The meteoric rise of Sammarinese football was confirmed as San Marino won their European Championship Qualifying group ahead of Austria and Bosnia to qualify for EURO 2028 - their first-ever international tournament - to climb into the world's top 100 for the first time.
National hero Andy Selva had led his San Marino side surging up the FIFA rankings, led by the ridiculous goalscoring of talisman Davide San Marino and more exciting new young Sammarinese newgens.
After 30 years of managing Bolton Wanderers, we'd absolutely turned this club on its head. Having signed up as boss with the club in League 2 and financial turmoil in 2020, we'd taken it through the leagues, to 15-time Champions of England, seven-times European Champions, and World Champions by 2050.
Bolton Wanderers had bagged yet another Premier League title and a 6th Champions League in 10 years in the 2048/49 campaign. With 2050 (and FM22) approaching, I'd decided this would be my last season, which also happened to be the 175th in the club's history. And we went into it targeting a first Club World Cup and 15 titles in a row.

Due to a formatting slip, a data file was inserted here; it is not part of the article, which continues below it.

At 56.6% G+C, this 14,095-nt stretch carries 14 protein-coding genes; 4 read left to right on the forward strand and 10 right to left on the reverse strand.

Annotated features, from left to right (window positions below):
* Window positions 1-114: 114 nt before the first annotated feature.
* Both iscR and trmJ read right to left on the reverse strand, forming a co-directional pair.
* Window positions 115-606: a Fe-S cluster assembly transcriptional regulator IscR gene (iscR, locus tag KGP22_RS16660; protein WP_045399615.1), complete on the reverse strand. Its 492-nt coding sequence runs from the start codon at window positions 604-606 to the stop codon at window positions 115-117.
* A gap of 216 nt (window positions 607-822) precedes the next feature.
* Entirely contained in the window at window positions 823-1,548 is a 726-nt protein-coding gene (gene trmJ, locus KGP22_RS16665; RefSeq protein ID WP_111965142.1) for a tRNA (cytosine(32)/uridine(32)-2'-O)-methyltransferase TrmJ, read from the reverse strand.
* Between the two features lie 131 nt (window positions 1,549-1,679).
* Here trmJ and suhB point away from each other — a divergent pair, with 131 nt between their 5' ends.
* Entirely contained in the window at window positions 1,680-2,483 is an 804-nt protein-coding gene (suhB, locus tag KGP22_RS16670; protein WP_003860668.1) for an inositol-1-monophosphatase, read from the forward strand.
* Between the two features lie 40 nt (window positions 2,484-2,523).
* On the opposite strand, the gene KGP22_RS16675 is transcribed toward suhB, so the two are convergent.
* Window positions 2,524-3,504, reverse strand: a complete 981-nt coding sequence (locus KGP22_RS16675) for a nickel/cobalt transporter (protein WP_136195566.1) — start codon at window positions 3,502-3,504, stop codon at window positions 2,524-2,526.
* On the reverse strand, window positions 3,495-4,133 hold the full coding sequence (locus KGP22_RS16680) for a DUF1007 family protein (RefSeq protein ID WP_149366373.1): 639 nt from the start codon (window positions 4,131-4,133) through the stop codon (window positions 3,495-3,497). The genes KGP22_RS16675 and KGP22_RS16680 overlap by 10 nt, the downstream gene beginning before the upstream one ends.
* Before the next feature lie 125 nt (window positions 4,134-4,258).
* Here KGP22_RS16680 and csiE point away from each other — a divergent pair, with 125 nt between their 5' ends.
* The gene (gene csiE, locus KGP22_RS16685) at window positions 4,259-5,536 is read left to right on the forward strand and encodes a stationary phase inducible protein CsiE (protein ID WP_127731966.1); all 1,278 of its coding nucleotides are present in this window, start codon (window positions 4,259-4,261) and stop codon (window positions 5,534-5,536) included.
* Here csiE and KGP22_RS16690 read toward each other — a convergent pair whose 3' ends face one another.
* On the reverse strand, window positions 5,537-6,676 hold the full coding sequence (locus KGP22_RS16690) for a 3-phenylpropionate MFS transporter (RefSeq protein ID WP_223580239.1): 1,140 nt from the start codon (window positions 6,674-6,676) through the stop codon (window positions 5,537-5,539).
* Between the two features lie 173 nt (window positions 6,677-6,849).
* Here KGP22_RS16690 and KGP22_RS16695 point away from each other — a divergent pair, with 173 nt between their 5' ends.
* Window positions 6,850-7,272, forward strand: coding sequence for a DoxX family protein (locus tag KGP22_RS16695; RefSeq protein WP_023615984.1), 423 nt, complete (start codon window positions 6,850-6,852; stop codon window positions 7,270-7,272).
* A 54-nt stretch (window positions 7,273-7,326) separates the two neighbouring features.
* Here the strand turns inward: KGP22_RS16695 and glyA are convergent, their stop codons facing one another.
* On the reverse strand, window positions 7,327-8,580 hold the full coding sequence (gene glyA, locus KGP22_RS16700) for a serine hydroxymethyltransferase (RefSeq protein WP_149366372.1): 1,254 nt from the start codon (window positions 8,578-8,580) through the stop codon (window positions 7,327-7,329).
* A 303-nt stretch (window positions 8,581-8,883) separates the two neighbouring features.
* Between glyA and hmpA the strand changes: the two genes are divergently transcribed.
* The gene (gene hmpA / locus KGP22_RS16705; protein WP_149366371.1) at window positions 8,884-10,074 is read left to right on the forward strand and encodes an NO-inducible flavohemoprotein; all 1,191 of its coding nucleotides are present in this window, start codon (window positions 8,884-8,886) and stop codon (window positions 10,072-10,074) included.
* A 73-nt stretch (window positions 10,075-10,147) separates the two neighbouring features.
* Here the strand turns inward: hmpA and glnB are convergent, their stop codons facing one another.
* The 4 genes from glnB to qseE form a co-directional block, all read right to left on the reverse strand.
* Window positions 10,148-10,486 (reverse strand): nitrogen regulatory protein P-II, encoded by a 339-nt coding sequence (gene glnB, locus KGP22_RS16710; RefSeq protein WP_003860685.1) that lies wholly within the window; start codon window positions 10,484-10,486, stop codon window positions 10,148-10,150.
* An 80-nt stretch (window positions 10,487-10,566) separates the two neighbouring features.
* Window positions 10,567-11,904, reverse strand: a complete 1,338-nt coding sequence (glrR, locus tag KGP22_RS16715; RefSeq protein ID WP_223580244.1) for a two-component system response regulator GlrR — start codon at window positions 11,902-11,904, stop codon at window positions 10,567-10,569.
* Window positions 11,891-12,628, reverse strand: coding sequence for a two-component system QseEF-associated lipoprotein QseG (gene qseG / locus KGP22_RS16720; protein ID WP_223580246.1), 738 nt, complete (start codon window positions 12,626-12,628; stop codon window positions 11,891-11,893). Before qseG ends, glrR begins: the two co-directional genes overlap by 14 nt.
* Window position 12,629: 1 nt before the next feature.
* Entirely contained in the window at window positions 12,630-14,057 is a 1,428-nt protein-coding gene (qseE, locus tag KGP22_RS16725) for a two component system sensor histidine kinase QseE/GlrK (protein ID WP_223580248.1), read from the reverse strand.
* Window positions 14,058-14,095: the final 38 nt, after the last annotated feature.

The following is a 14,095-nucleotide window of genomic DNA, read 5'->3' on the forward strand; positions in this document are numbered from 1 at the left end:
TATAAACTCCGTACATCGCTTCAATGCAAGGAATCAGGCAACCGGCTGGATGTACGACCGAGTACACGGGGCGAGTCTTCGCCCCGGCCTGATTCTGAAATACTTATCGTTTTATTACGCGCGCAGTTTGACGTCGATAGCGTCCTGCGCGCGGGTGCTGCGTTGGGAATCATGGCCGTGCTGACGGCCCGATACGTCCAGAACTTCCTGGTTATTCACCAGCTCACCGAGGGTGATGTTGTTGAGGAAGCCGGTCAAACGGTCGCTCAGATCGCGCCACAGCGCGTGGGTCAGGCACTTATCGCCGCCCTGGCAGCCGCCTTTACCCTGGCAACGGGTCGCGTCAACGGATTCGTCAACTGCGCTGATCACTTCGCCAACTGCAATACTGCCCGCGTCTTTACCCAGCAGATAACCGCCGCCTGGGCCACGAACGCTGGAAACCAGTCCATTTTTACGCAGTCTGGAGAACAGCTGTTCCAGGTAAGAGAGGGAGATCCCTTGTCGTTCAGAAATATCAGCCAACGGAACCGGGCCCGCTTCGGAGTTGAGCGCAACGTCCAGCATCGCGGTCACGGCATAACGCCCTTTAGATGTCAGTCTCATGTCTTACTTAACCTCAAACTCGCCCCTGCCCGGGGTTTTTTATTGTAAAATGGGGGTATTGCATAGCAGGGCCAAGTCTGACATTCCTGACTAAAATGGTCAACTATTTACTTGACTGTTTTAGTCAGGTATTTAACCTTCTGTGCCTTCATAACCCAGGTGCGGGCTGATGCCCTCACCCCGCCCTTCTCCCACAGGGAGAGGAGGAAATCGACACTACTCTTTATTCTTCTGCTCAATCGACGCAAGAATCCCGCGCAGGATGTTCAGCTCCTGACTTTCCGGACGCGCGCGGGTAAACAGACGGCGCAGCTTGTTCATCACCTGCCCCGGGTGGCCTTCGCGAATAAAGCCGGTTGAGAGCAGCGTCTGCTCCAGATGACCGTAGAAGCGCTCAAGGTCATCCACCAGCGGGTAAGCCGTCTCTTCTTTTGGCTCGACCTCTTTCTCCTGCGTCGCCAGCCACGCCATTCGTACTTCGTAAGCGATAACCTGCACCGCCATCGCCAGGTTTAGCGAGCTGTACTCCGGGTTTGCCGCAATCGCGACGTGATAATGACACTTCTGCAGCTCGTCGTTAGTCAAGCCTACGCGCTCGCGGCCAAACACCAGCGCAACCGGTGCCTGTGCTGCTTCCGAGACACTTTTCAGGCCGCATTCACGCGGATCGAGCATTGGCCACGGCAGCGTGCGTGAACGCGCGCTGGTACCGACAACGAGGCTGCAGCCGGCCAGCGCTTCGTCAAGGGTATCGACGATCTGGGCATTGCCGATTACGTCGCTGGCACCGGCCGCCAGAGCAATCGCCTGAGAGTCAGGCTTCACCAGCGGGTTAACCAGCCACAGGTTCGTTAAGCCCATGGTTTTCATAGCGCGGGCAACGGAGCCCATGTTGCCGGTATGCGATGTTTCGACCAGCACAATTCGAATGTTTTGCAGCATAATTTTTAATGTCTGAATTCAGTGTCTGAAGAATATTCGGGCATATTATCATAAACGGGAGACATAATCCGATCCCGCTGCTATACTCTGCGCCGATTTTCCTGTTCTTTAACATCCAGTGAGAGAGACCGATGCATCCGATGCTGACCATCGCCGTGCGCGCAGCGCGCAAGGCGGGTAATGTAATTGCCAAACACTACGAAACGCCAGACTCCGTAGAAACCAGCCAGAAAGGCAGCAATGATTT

After four years in charge of San Marino, Andy Selva had taken the minnows from 209th in the FIFA world rankings to 150th. He'd also led them to Nations League promotion and a best-ever Euro qualification performance that included a 0-0 draw at home to World Cup finalists Spain.
The summer of 2048 was a period of massive change as legendary (in my head anyway) club captain Lasse Hermansen and long-time Trotter Talent Jack Barlow departed the club after 13 and 14 years of service respectively.
Bolton Wanderers had another season to remember in 2046/47, winning a second treble as they became 12-times champions of England and five-time European champions.
A blistering start to the 2046/47 had Bolton Wanderers romping their way towards a 12th consecutive Premier League title. Halfway through the campaign, Bolton were still undefeated and only drawn once led by some scintillating performances by legendary midfielder Germán Martínez.
Vladimir Latunov's 22-year journey across Eastern Europe had come to an end as his FC Ural Yekaterinburg side lifted the Russian title for the first time in their history in 2042.